UK firm seeking partner for ‘one of North Sea’s largest undeveloped oil projects’

UK-based Parkmead Group has launched a farm-out process to find a partner for the development of an oil project in the North Sea, which is expected to bolster the UK’s energy security after production begins.

UK firm seeking partner for ‘one of the North Sea's largest undeveloped oil projects’
GPA project is a potential tie-back to the Scott platform; Source: CNOOC International

Parkmead revealed on Friday that it had engaged Gneiss Energy, an energy corporate finance advisory firm, to manage the process to find a suitable partner – or partners – in relation to its 100 per cent interest in the Greater Perth Area (GPA) development project.

Commenting on this, Tom Cross, Parkmead Executive Chairman, remarked: “Parkmead has formally begun a farm-out of the GPA project following the extensive technical and commercial work our team has successfully completed to date.

“We have secured 100 per cent of the GPA project and delivered a commercial export solution, so now is the right time to drive the project forward with a complementary industry partner. GPA is one of the North Sea’s largest undeveloped oil projects and its development would serve to increase the UK’s energy security once on stream.”

Parkmead operates the Greater Perth Area in the UK Moray Firth and its Perth and Dolphin fields lie at the core of this oil hub project. These two fields are two substantial Upper Jurassic Claymore sandstone accumulations that have tested 32-38 API oil at production rates of up to 6,000 bopd per well.

Assets in the UK Moray Firth; Source: Parkmead
Assets in the UK Moray Firth; Source: Parkmead

The company explained that the core Perth field holds approximately 55 million barrels of recoverable oil equivalent (MMBoe) on a most likely, P50 basis while the wider GPA project has the potential to deliver between 75 and 130 MMBoe on a P50 basis. The firm explained that this project could provide “material value-adding volumes” to surrounding infrastructure through field life extension.

Parkmead outlined that the GPA oil project had been fully appraised, thus, no further appraisal drilling is needed. In addition, the constituent fields have been flow tested at rates of up to 6,000 barrels of oil per day and have produced good quality, light crude oil of between 37° and 32° API.

The company disclosed that it has had a recent dialogue on commercial terms with the nearby Scott field partnership for the potential tie-back of the GPA project to Scott, which lies just 6 miles southeast of the GPA project. According to Parkmead, a tie-back could yield a number of “mutually beneficial advantages” for both the Scott partnership and the Perth owners.

As a reminder, Parkmead signed an agreement with Nexen Petroleum, a subsidiary of CNOOC, back in 2018 to conduct a detailed engineering study in relation to the potential subsea tie-back of the Greater Perth Area project to the Nexen-operated Scott platform and associated facilities in the UK Central North Sea.

After the transportation studies for the base case GPA development concept were completed, this confirmed that there are no technical issues that would prevent the transportation and processing of fluids from the Perth producing wells, all the way through the offshore infrastructure to the onshore facilities. Bearing this in mind, Parkmead underlined that it continues to engage with “leading supply chain companies” to maximise the production of oil, and is in the process of initiating a net-zero study to meet regulatory requirements.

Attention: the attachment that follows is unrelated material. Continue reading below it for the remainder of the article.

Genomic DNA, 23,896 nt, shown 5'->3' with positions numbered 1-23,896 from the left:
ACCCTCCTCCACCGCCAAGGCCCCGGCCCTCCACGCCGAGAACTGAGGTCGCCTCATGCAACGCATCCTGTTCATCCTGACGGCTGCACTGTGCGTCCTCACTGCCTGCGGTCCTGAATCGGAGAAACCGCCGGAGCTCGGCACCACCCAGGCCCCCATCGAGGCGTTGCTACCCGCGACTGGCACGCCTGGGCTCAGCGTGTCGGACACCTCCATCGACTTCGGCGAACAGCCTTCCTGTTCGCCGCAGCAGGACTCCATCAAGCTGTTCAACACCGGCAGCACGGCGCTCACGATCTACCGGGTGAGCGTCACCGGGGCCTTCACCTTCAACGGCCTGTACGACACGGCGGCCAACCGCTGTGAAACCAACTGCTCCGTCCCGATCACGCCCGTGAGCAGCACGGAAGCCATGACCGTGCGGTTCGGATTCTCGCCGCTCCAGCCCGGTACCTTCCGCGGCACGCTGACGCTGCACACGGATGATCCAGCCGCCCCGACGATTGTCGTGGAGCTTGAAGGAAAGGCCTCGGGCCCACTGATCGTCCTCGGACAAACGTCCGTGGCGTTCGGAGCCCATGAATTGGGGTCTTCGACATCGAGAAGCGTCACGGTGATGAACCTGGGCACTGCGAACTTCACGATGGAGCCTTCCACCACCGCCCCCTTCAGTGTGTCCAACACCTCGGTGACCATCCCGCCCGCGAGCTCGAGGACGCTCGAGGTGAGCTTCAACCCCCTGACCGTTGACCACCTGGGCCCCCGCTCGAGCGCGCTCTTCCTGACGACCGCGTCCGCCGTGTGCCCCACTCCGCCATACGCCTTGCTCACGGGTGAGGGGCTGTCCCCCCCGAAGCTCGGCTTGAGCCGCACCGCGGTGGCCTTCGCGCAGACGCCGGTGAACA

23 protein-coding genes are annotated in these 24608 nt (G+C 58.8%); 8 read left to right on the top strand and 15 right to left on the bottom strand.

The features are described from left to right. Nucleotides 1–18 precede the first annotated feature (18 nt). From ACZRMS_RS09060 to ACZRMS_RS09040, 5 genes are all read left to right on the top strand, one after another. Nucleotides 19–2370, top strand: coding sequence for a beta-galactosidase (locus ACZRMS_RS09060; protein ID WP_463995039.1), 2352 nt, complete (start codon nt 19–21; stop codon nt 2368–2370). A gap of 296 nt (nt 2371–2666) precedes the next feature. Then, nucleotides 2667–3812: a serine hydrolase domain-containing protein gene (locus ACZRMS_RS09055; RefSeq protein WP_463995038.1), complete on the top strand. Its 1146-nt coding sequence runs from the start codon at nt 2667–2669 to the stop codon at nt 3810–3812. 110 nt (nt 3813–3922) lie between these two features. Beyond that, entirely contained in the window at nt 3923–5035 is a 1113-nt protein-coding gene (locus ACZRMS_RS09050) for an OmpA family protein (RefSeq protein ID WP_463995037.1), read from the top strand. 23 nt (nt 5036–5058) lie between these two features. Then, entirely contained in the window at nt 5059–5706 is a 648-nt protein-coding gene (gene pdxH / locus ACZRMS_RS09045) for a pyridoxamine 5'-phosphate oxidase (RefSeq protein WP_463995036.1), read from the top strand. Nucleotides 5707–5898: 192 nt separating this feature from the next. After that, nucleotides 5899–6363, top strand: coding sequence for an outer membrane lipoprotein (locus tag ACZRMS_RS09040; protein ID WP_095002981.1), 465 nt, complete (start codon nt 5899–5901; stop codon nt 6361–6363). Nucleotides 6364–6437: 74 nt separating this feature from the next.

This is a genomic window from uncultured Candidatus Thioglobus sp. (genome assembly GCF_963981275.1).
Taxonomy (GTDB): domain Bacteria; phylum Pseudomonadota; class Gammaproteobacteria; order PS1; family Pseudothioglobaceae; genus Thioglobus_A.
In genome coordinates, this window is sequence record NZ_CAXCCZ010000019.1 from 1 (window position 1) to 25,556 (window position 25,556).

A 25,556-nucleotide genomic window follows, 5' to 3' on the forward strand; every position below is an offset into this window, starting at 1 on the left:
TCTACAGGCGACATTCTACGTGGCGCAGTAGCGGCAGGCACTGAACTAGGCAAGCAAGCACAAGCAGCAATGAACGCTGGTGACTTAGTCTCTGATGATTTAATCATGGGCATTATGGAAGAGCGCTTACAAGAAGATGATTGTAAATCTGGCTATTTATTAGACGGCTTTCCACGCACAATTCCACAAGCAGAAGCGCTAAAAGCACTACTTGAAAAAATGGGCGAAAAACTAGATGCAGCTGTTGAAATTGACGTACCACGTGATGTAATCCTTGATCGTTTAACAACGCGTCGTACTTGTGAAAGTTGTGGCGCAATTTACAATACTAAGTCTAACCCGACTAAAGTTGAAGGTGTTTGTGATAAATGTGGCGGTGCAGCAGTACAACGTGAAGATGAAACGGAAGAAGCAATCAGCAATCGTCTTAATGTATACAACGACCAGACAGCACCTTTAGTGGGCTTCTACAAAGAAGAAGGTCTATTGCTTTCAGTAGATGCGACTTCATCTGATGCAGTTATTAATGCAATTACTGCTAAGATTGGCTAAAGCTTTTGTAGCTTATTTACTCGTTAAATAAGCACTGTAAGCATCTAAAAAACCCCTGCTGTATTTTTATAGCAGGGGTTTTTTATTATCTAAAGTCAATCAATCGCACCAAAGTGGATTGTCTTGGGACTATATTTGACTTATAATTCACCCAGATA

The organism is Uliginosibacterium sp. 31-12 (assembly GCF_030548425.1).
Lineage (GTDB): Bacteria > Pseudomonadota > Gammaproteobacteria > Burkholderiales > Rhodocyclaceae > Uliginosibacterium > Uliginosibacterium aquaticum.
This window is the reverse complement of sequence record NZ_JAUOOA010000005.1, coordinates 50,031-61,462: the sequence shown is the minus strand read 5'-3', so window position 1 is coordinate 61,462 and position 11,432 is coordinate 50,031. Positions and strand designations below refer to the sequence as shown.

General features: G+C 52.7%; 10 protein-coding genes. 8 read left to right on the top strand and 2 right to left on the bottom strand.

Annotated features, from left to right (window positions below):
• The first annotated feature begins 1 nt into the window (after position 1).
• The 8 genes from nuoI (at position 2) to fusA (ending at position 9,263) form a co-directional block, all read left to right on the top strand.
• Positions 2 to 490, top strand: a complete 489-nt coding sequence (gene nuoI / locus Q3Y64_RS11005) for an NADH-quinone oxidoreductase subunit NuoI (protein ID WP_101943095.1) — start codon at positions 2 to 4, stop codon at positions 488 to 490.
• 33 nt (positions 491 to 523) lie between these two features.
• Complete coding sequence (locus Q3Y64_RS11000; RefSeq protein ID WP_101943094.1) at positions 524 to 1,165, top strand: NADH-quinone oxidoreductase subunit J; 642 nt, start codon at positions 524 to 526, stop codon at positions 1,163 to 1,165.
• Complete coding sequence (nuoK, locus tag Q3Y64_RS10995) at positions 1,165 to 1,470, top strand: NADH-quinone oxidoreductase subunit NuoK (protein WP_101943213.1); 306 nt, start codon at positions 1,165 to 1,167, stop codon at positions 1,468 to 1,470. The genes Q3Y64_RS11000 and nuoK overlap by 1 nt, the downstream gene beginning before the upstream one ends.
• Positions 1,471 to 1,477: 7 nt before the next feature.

Furthermore, the Parkmead board believes that projects like GPA “play an important role in underpinning the supply of energy” that the UK needs during its transition to net-zero. In lieu of this, the firm points out that oil, as a fuel that is primarily used for transportation, manufacturing and petrochemicals, will continue to feature as a “vital commodity” in the UK over the coming years.

Therefore, Parkmead underscored that it is “very important” that the UK continues to develop projects such as GPA in order to reduce the UK’s reliance on less-regulated, more carbon-intensive imports. The firm highlighted its belief that the production of hydrocarbons from GPA can be done in a sustainable fashion in alignment with the UK government’s most recent targets on carbon emissions.

Following significant global changes, Parkmead acknowledges that the investment environment for projects such as GPA has improved. Russia’s invasion of Ukraine has increased the UK government’s focus on energy security and confirmed the importance of having “sizeable and robust” UK domestic energy production.

For Parkmead, the rise in international oil and gas prices has strengthened investment appetite through enhanced economics while the introduction of the new UK Energy Profits Levy, whereby the associated investment allowance of up to 91 per cent has created an incentive for producers to invest in new UK North Sea developments.

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Additionally, the company claims that this has led to a “positive investment sentiment,” while OEUK stated in late June this year that the new tax would put investment at risk.